>
> As specified in the javadoc for constructor PolygonsSet(Collection<**SubHyperplane<Euclidean2D>>
> boundary), edges can be provided in any orders (i.e you get the same results
> by providing list edge1, edge2, edge3, edge4 or list edge4, edge3, edge2,
> edge1), and the interior of the polygon is defined to be on the minus side
> of edges. However, edges by themselves *are* oriented so building edge1 from
> points pair (p1, p2) is not the same as building it from points pair (p2,
> p1). The edges are instances of sublines, which themselves refer to an
> underlying Line. If you look at javadoc for the getOffset method in Line,
> you'll see that a line split the plane with the negative half plane on its
> left side (according to the direction corresponding to the pair of points
> used to build it) and the positive half plane on its right side.
>
> So basically, when you use follow edges, you turn around the polygon in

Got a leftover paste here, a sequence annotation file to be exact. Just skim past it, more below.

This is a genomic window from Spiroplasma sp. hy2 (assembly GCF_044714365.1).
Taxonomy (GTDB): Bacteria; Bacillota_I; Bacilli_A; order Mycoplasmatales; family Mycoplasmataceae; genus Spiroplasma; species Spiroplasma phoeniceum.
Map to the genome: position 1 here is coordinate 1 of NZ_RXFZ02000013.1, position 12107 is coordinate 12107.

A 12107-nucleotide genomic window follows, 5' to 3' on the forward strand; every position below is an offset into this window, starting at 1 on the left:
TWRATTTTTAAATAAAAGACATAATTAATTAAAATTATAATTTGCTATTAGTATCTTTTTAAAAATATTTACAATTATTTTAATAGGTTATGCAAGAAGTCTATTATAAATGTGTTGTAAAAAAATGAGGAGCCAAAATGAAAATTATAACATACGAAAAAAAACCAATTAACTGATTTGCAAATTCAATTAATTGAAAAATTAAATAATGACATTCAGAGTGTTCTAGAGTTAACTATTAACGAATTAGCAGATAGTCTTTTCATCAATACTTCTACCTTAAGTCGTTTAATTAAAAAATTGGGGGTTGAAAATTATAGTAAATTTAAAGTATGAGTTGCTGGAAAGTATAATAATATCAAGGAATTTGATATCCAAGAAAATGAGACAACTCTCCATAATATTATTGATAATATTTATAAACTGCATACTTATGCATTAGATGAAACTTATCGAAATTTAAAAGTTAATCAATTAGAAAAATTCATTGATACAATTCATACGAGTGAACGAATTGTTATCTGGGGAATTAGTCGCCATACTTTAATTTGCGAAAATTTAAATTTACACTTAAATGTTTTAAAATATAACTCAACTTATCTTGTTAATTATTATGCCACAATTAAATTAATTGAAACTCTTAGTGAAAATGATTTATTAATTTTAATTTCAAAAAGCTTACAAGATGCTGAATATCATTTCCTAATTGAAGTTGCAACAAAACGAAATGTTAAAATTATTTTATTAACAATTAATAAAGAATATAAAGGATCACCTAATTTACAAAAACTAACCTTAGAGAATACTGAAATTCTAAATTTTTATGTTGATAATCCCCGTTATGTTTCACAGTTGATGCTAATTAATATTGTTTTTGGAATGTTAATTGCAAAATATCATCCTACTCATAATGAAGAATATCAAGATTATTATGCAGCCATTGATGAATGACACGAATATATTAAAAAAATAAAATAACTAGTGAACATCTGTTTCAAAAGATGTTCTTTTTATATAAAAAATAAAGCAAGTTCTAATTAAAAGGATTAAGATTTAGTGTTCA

> trigonometric (i.e. counter-clockwise) orientation. Both your polygons exend
> to infinity in all directions and have a hole in their center. So the
> intersection is also an infinite polygons with a larger hole in the center.
>
> As forcing the users to take care of orientation was considered too
> difficult, a small utility has been set up: the NestedLoop class, which also
> deals with edges polygons having several separate boundary loops (i.e
> polygons that are not path-connected, or polygons with holes). This class